Hard water when referring to warewashing equipment is something that catering operators must consider at all times when purchasing new equipment.
Across the UK, many areas are prone to having hard water which, although is sometimes the preferred option for drinking due to the minerals it contains, isn’t great for warewashing equipment as it can leave limescale within the machine which can affect its operation.
For commercial kitchens, this is a disaster and the repairment costs only add to this never-ending disaster. To avoid this from happening, catering equipment distributors must identify the right warewasher for different areas of the country and consider the different options available for each site early on during the installation stage.
The definition of hard water and how it affects warewashers
Hard water has a high mineral content which consists of specifically calcium and magnesium, whereas soft water occurs naturally and contains less of these minerals. Although hard water has several benefits for drinking due to the amount of minerals it contains and the taste, it can often be the reason why dishes and glasses are left with residue and water marks. This is sometimes why the water must be softened.
For warewashing equipment, hard water can affect the machine in many ways so it is highly important to be aware of how hard the water actually is in the area the equipment is being installed. There are many hard water testing kits available which will give distributors an accurate answer of how hard the water is, and this should be done at the very start of the specification process, preferably during the site survey.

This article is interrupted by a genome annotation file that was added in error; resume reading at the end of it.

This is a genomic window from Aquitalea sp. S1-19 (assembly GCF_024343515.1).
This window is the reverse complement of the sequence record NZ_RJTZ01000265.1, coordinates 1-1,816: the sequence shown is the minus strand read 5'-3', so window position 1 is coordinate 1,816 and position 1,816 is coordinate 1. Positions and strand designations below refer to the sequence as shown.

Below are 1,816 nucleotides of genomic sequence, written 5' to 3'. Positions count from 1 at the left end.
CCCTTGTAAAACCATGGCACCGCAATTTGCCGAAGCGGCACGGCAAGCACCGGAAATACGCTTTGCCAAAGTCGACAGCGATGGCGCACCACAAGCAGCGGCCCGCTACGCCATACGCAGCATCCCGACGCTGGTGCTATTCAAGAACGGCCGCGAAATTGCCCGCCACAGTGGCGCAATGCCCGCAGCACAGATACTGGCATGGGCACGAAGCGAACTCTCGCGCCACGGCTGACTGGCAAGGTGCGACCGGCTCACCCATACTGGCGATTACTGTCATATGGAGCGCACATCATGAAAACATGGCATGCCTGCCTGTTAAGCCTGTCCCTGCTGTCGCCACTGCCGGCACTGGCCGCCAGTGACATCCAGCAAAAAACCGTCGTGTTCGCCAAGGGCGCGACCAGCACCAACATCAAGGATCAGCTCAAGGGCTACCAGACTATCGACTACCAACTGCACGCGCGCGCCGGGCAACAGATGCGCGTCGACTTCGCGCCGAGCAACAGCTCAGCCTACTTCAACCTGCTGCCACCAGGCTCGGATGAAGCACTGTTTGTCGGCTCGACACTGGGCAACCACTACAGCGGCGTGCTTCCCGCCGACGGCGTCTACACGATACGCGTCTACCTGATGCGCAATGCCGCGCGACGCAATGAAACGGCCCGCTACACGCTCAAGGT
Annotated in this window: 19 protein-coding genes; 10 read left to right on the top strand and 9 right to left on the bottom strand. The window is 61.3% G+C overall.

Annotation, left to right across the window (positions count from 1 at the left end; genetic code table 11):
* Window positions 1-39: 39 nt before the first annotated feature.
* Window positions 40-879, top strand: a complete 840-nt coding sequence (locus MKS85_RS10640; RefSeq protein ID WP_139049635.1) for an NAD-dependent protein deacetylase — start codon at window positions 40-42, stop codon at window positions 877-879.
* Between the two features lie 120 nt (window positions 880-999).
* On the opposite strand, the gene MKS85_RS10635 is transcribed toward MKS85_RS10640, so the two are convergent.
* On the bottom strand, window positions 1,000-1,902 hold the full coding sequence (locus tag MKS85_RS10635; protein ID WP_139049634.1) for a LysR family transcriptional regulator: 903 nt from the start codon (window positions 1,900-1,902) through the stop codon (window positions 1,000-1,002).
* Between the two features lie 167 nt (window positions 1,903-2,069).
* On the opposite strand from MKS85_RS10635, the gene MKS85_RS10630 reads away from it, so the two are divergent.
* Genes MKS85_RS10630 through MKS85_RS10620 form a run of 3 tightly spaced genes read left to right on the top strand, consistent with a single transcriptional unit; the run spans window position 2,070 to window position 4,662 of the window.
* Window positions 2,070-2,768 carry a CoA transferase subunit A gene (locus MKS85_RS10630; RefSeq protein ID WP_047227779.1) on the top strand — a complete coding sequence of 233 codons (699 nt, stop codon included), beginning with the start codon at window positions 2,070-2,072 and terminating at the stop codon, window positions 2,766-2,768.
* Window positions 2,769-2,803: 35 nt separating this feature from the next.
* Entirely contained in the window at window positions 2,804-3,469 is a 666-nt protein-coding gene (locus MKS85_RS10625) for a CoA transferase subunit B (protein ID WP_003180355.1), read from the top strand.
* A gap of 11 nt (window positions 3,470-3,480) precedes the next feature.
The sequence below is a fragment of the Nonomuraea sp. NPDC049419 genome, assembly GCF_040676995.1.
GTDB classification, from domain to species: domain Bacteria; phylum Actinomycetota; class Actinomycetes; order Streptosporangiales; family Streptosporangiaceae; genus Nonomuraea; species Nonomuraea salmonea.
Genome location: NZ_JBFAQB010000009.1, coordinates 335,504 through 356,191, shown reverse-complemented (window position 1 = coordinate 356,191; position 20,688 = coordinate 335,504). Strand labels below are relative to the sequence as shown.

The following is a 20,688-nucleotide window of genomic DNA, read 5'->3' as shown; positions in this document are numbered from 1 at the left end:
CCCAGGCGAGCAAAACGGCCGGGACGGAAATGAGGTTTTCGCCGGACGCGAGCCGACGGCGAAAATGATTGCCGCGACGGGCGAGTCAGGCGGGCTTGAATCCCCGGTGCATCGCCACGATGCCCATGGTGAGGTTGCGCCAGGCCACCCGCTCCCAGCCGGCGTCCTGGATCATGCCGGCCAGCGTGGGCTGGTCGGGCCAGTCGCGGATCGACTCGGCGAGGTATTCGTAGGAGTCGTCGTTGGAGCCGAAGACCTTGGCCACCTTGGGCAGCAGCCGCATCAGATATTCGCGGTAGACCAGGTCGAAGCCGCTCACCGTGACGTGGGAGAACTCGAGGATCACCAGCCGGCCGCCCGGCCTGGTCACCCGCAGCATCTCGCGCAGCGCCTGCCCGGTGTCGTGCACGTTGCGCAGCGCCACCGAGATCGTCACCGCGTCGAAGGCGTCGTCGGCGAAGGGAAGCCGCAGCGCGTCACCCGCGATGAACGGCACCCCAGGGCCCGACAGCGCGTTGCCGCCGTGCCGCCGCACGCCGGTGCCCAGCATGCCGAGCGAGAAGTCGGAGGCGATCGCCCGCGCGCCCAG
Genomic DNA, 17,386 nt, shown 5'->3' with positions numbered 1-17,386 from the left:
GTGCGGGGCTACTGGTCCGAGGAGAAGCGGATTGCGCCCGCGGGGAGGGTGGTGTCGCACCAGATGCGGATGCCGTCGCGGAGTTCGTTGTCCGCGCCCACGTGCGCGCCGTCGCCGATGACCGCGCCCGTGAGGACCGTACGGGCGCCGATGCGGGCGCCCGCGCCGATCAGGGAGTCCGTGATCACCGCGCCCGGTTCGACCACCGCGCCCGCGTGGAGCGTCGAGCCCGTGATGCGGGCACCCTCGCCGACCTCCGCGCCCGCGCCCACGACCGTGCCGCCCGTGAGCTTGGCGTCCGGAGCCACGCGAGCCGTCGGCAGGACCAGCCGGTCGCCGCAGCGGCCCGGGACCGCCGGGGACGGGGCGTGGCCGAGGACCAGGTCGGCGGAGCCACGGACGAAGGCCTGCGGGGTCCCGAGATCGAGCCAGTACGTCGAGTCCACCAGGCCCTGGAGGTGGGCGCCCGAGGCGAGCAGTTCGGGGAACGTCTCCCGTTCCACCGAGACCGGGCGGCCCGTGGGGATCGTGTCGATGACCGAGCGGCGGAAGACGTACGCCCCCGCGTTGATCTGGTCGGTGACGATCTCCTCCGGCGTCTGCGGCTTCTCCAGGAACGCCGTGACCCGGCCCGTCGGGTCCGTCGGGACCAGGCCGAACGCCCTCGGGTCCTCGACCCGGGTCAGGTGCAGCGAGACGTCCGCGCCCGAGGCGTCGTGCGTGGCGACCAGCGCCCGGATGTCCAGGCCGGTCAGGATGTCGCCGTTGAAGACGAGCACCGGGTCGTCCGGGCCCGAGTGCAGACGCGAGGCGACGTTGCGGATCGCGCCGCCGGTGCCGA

How can the effects of limescale be reduced within the equipment?
As hard water seems to be the better option for drinking as mentioned above, sometimes it must be softened for warewasher units to clean dishes and glasses in professional kitchens. To do this, a water softener can either be built into the dishwasher or a standalone unit. The softener is a unit that is used to soften water by removing the minerals that cause the water to be hard.
Comenda provide water softening treatments which improves the purity of the water throughout the cleaning process. This then allows for spotless dishes and glasses with no hard water stains, which also eliminates the need for post-wash polishing which can often be time consuming and unnecessary when water softeners are available.
When should distributors check the water’s hardness?
The distributor should check at the very start of the process, ideally during the site survey, of how hard the water is and should check that the site isn’t fed by a lead pipe system. It would be advisable to have the lead pipe replaced before softened water can flow through it and although lead pipe systems in hard water areas may not cause a problem, they should still be replaced. When naturally or artificially softened water ends up in these lead pipe systems, it may cause the pickup of lead.
Some dishwashers are actually fitted with fully automatic water softeners, which reduces down time. These dishwashers are the ones which are most suitable for use within hard water areas, so having one of these in a commercial kitchen can benefit the user and the establishment.
To find out more about how Comenda can help with providing the right warewasher for your establishment if your area is subject to hard water, get in touch with our UK team at email@example.com.